We’ll never be included in that big tent discussion and frankly I am happy to give you all the finger right back. I won’t be signing your petitions, sitting at your rallies or blogging about your terrible quandry of declining readership and advertisers. Perhaps if you understood that women’s fiction which ends happily isn’t a disease that requires antiseptic solution if you even breathe the same space as the pulp, you wouldn’t be in dire straights.

I’m not at all sorry that your big exclusionary tent, that has no room for me and my people, is falling down around your ears. The whole point of book reviews seems to be to get people to read more books. Of course, those mainstream lit critics want the “right” books to be read. But if literacy is what is at stake here, don’t sneer at those of us who read a book a night. It might not be your choice, but it’s reading. We readers beget readers. Maybe if you made space for us, you might still have a print review section and advertisers.

Jane Litte is the founder of Dear Author, a lawyer, and a lover of pencil skirts. She spends her downtime reading romances and writing about them. Her TBR pile is much larger than the one shown in the picture and not as pretty. You can reach Jane by email at jane @ dearauthor dot com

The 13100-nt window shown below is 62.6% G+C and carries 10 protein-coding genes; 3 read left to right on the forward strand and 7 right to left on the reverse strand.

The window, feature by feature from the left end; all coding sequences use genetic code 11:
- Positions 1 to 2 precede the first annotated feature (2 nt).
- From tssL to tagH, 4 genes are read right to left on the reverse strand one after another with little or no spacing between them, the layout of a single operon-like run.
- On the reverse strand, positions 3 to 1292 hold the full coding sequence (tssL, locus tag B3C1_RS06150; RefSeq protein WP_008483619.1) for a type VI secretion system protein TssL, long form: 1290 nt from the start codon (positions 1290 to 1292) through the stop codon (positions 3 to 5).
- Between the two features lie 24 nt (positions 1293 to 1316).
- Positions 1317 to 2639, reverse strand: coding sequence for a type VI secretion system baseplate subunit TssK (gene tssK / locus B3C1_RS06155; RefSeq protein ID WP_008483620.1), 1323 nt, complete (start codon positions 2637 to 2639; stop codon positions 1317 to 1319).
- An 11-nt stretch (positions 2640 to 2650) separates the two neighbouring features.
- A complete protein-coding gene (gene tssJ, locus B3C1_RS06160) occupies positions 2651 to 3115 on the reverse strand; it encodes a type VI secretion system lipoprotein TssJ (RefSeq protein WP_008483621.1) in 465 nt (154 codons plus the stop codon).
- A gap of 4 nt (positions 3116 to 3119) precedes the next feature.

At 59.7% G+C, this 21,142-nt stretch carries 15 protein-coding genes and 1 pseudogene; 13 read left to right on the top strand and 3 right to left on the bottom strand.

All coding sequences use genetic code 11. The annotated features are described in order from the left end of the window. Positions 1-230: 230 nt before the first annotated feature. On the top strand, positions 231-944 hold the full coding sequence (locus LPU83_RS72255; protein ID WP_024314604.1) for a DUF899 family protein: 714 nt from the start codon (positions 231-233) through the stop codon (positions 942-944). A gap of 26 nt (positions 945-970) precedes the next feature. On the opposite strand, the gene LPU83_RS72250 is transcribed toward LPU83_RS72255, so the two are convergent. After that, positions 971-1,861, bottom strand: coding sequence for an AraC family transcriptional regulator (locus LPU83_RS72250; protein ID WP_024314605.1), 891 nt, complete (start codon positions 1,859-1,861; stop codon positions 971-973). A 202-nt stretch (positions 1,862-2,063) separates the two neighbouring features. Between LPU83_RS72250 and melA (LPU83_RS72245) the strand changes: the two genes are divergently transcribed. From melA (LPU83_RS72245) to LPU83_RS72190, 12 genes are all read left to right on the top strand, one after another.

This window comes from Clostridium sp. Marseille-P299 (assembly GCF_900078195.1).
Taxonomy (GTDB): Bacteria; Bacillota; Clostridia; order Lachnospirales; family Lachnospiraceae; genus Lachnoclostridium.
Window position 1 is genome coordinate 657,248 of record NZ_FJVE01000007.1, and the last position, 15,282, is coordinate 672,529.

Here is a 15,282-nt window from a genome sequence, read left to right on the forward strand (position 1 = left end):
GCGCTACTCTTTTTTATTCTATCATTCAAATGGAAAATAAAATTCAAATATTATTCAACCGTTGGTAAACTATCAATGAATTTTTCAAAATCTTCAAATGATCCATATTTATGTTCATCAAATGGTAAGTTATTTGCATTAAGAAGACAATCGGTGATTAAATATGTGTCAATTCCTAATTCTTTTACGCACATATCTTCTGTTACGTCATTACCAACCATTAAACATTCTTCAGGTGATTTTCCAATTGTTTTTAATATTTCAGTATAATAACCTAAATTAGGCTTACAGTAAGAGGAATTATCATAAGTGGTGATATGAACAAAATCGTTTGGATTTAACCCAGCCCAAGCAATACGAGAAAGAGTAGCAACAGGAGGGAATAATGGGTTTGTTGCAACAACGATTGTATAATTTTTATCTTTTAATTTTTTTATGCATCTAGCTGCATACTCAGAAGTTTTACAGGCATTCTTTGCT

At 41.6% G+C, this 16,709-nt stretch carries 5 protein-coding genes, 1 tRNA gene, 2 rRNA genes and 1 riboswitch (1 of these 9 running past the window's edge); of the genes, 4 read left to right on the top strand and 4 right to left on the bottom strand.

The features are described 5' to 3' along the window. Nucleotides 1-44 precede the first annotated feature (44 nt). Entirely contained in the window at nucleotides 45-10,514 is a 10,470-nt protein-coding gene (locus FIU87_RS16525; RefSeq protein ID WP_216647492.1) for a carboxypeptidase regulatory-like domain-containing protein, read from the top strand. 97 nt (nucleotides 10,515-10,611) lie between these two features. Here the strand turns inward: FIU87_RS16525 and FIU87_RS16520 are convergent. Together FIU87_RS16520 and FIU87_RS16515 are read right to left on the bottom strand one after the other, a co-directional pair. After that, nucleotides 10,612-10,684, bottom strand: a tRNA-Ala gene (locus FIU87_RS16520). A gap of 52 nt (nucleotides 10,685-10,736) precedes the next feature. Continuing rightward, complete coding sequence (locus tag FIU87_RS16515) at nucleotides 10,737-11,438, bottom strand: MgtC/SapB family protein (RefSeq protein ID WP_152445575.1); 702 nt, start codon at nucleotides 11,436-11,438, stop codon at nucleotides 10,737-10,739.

49 Comments

  1. Danielle
    May 15, 2007 @ 05:12:41

    I live in the Chicagoland area, I wrote the editor for the Chicago Tribune thanking them for including “romance” books in their reviews. I haven’t figured out yet how often they review “romance” books.

  2. Nora Roberts
    May 15, 2007 @ 05:14:55

    Jane, you kick ass. Love, Nora

  3. Tara Marie
    May 15, 2007 @ 05:37:27

    Bravo!!

    Can you hear the applause all the way from Upstate New York??

    We can only hope one of the news services will pick this up.

  4. December Quinn
    May 15, 2007 @ 06:32:03

    You rock, Jane. Absolutely 100%.

  5. Sarah Frantz
    May 15, 2007 @ 07:11:32

    Now I want to have YOUR babies, just like I did Jenny Crusie a while ago.